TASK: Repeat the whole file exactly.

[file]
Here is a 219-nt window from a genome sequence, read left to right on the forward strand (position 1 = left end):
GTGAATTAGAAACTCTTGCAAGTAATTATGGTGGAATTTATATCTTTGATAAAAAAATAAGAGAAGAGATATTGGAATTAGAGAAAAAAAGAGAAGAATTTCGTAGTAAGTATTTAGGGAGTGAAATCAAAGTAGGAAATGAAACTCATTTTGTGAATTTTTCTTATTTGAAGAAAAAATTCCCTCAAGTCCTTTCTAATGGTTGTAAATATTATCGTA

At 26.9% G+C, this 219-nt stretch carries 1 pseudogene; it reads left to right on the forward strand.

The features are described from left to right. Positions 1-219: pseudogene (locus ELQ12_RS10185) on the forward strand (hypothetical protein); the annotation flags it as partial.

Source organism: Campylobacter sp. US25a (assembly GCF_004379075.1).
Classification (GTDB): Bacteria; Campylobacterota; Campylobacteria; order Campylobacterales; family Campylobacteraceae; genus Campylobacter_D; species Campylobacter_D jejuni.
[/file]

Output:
Here is a 219-nt window from a genome sequence, read left to right on the forward strand (position 1 = left end):
GTGAATTAGAAACTCTTGCAAGTAATTATGGTGGAATTTATATCTTTGATAAAAAAATAAGAGAAGAGATATTGGAATTAGAGAAAAAAAGAGAAGAATTTCGTAGTAAGTATTTAGGGAGTGAAATCAAAGTAGGAAATGAAACTCATTTTGTGAATTTTTCTTATTTGAAGAAAAAATTCCCTCAAGTCCTTTCTAATGGTTGTAAATATTATCGTA

At 26.9% G+C, this 219-nt stretch carries 1 pseudogene; it reads left to right on the forward strand.

The features are described from left to right. Positions 1-219: pseudogene (locus ELQ12_RS10185) on the forward strand (hypothetical protein); the annotation flags it as partial.

Source organism: Campylobacter sp. US25a (assembly GCF_004379075.1).
Classification (GTDB): Bacteria; Campylobacterota; Campylobacteria; order Campylobacterales; family Campylobacteraceae; genus Campylobacter_D; species Campylobacter_D jejuni.